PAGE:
Involvement of patients as active participants in care represents a shift in power distribution from service providers to service users. Individuals must act as active participants in their empowerment and health care practitioners essentially act as empowerment facilitators. Empowerment is a journey that will lead the patient to self-efficacy, which is defined as ones belief in their own ability to change behaviour. A patient-centred approach to empowerment is one in which the individual truly makes decisions together with the health care practitioner.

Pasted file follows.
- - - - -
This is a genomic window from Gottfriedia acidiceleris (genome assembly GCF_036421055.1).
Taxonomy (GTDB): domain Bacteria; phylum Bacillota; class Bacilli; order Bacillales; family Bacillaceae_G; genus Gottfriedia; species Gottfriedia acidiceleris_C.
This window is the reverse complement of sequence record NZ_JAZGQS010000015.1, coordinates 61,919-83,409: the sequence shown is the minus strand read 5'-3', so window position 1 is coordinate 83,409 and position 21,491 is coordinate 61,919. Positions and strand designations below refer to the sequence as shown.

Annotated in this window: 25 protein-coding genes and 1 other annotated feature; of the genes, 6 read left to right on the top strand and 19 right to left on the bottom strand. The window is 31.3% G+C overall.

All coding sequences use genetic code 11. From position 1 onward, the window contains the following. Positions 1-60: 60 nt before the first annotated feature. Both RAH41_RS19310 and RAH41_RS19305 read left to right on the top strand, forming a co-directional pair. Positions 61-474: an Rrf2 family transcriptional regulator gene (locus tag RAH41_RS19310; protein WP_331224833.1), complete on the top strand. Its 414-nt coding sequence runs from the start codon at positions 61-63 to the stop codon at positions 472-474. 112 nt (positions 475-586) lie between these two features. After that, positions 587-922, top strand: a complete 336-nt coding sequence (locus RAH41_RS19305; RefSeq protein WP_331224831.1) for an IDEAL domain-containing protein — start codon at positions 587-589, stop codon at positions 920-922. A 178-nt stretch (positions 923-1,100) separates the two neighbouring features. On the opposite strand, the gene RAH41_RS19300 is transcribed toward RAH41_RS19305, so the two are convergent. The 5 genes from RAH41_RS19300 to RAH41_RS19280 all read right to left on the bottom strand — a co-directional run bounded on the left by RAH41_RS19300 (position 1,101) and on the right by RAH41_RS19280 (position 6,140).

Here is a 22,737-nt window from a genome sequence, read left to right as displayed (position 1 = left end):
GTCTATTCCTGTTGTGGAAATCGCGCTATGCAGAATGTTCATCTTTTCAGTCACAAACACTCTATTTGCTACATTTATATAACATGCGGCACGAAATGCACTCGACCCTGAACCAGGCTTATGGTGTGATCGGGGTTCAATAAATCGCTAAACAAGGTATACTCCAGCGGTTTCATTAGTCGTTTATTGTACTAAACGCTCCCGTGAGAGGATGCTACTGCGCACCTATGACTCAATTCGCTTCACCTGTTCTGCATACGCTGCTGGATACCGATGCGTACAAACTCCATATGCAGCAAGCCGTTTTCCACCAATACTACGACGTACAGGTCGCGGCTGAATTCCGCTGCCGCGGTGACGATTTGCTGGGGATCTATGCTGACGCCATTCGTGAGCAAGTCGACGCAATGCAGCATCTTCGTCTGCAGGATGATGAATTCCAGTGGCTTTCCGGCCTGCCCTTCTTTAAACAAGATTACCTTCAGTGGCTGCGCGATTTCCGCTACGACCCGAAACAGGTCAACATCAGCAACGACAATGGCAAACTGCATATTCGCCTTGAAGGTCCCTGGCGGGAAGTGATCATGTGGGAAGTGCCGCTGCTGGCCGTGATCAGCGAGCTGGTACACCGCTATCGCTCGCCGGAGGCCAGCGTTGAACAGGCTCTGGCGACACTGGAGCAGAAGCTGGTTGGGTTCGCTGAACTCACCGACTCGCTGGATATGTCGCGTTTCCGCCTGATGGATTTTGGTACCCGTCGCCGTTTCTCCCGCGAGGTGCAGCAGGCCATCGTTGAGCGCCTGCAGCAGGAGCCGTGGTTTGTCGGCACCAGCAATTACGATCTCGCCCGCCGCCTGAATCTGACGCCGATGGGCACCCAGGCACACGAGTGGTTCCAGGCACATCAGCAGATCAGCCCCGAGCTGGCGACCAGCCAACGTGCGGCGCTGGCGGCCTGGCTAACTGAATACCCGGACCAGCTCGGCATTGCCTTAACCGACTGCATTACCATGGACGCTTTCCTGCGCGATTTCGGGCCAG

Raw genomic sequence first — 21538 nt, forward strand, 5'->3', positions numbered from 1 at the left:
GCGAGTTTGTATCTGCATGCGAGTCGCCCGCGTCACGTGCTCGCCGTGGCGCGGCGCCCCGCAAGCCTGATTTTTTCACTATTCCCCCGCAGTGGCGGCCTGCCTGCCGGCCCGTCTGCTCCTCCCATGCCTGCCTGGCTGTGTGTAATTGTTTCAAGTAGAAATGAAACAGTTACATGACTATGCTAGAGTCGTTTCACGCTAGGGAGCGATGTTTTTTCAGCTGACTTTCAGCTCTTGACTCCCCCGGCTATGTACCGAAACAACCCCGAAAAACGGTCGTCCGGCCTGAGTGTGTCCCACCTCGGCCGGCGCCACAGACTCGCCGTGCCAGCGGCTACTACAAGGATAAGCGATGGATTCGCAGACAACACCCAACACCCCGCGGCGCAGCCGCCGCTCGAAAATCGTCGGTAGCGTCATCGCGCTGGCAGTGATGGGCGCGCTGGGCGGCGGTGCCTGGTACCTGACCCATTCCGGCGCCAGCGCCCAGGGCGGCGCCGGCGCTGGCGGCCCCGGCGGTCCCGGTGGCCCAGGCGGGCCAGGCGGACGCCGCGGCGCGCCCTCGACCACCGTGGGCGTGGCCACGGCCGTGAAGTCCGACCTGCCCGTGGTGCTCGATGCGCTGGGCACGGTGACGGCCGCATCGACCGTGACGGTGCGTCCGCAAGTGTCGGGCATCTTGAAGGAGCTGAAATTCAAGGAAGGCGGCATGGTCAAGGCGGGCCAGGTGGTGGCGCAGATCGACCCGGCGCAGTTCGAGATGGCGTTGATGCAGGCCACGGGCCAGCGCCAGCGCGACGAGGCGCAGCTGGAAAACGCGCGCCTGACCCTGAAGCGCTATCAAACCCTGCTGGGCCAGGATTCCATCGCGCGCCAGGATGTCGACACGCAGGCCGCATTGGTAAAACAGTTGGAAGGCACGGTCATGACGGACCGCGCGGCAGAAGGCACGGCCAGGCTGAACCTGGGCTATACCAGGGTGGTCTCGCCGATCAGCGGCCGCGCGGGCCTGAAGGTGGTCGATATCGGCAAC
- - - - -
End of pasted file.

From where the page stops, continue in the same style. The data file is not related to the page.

Charles, C., Gafni, A. and Whelan, T. (1997) ‘Shared decision-making in the medical encounter: what does it mean? (Or it takes at least two to tango)’, Social Science & Medicine, 49(5), pp. 651-661.


Legare, F., Ratte, S., Stacy, D., Kryworuchko, J., Gravel, K., Graham, I.D. and Turcotte, S. (2010) ‘Interventions for improving the adoption of shared decision making by healthcare professionals’, Cochrane Database of Systematic Reviews 2010, (5).